Sentell’s Intel: Why Georgia commit Luke Griffin’s concussion was a ‘blessing’

Luke Griffin is rated as the nation's No. 71 overall prospect for the Class of 2019. He is already committed to Georgia.

Luke Griffin is okay. Whew. Let’s start with that.

The four-star offensive tackle from North Murray High in North Georgia is just a sophomore. But he’s already committed to Georgia. He already stands a daunting 6 feet, 6 inches tall and weighs in at 282 pounds.

But Griffin is on the shelf this week after sustaining a concussion Friday night at Heritage High in Ringgold. His father Jason Griffin — who coached him over the years in youth football — can’t really describe what happened.

He just knows his family is “blessed” because it looked a whole lot worse. A whole lot.

Griffin wears No. 54 at North Murray High School. That is a nod to former NFL All-Pro LB Brian Urlacher. (Jeff Sentell / AJC)

Griffin was on the phone most of the weekend sharing what happened to the nation’s No. 71 overall prospect in the Class of 2019.

It was, in short, harrowing.

“The coaching aspect was completely out of my mind on Friday night,” Jason Griffin said. “It was more a parent seeing their child laying there unconscious on the field for at least 15 minutes on the field with no response. He wasn’t responding to anything at all for at least 15 minutes.”

His son’s facemask was removed, but none of the emergency medical personnel could get him to respond. Luke Griffin did not open his eyes, but the paramedics kept saying his breathing was good, his pulse was good and he was able to swallow.

“I’m not exaggerating when I say it probably took every bit of 20 minutes to get the ambulance there and get him loaded into the ambulance,” Jason Griffin said.

Jason Griffin can’t fill in the blank about what actually happened. He never saw the knee slam into his son’s helmet while he was playing defense on the losing end of a 28-16 score. His son plays both ways and he made a tackle and then took a knee to the head.

The coaches at North Murray gave him that detail.

“The paramedics kept asking him before he got into the ambulance that they wanted him to move something and just to move his hand for us,” Jason Griffin said. “So he moved his pointer finger just a little so all the paramedics and everybody were just cheering him on.”

Griffin impressed the Georgia coaches with his effort level and his character at an evaluation camp this summer. (Jeff Sentell / AJC)

Griffin was taken to Erlanger Hosptial about 17 miles away in Tennessee. He was actually released early Saturday morning about five hours after the ordeal. Jason Griffin said the medical personnel which didn’t even see the need for a CT scan.

Jason Griffin said the medical personnel that cared for his son did not see the need for a CT scan.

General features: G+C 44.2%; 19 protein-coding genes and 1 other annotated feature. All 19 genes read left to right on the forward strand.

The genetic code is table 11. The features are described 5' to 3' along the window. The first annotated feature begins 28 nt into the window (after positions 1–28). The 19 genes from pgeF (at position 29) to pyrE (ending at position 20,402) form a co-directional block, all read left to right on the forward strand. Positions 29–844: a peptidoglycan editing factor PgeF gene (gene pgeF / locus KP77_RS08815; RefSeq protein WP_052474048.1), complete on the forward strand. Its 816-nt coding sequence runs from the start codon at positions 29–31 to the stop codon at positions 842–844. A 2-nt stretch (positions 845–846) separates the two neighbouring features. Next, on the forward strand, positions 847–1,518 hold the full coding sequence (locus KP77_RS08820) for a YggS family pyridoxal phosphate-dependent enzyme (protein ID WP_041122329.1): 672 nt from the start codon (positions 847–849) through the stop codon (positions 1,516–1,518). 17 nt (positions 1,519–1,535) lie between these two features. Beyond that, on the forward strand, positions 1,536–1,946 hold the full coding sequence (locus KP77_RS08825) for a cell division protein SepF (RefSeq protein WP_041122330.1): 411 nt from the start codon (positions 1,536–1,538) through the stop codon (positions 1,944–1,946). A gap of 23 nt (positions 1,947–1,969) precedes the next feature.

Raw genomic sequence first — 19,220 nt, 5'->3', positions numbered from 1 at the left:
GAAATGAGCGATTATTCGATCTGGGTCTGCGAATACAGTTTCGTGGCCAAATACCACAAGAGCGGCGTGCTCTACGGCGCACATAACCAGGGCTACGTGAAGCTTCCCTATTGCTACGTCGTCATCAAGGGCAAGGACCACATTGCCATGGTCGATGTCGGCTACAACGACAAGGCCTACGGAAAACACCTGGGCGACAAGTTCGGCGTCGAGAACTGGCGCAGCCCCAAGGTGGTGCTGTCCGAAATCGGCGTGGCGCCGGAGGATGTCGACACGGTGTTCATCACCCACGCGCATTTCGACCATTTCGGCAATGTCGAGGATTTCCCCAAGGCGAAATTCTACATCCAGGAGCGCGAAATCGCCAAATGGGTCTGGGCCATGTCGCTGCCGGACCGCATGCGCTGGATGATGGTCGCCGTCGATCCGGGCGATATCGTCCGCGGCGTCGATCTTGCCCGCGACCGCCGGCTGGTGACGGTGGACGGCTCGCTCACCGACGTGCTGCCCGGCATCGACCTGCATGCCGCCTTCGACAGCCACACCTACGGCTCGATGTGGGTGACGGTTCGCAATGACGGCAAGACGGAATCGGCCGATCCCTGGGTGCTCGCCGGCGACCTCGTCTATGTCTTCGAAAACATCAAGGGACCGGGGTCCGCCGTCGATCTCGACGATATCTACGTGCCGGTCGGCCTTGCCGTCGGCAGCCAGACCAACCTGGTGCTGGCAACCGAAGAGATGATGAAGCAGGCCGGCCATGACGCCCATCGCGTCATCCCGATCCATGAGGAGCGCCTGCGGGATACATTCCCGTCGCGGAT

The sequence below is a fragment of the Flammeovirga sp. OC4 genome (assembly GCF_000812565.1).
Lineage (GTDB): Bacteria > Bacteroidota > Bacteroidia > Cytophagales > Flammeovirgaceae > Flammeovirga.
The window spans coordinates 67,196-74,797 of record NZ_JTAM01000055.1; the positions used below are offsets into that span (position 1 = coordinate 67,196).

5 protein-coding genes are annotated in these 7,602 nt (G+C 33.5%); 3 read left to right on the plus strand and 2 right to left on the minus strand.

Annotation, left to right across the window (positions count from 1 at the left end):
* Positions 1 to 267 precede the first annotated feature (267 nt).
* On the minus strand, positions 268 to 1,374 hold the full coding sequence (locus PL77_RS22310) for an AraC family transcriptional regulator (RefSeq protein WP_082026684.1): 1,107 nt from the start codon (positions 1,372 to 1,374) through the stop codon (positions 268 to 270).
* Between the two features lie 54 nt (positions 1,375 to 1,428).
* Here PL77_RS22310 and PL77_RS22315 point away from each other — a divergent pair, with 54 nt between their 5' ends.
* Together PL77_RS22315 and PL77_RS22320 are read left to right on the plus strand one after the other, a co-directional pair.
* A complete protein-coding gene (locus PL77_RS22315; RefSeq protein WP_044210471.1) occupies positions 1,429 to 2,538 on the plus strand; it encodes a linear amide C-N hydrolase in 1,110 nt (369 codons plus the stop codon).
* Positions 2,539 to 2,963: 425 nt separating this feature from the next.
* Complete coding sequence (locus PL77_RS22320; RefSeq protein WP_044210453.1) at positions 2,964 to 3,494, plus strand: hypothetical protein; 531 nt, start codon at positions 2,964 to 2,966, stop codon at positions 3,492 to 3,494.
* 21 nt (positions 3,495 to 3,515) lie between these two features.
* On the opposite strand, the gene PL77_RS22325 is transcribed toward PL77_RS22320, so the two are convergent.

“That really shocked us,” Jason Griffin said. “They tested him all out and everything looked well so they let us take him home. … Seeing how he looked on the field and seeing him released a few hours from that was really amazing. … I am talking unresponsive as in no response to being released just a few hours later.”

It is worth sharing happened in those 20 minutes while Griffin came around. It says a lot about the crowd at the game. That’s what the Griffins really get emotional about.

“When he got hurt there were only about three minutes left in the game and he was laying on the field,” Jason Griffin said.

Griffin then saw the North Murray trainer go out to the field and then saw an aide go running off after his bag. He initially thought it might be a broken finger. Then the coaches came out. From both teams.

“When I really knew something was not right was at the time all of the referees gathered together really close to Luke and held hands and started to pray,” Jason Griffin said. “That’s when my wife and I hit the field because we knew then something was not right with our son.”

While Griffin was down, the North Murray crowd began to sing the gospel hymn “Amazing Grace” and the Heritage side soon joined in, too.

“It was just an awesome atmosphere,” Jason Griffin said. “The stadium was so quiet for awhile you could’ve heard a pin drop and then our fans started signing and all the other people joined in. Then all the people at our rival school here in Murray County have flooded us with emails and text messages and calls about Luke. It has been really amazing. It makes you really proud to live here in a community like this.”

Griffin said he’s probably answered about 150-200 calls or text messages regarding his son. He also wanted to share how grateful he was to everyone involved. The president of the booster club at Heritage gave him a ride to the emergency room. He received a pair of text messages of support from the head coach at Heritage plus all the overwhelming kindness that would be expected out of the North Murray staff.

The next step for Griffin is for him to see his primary care physician on Friday for a re-check. The family will go from there.

“I’m assuming for this week he is probably under the regular concussion protocol,” Jason Griffin said.

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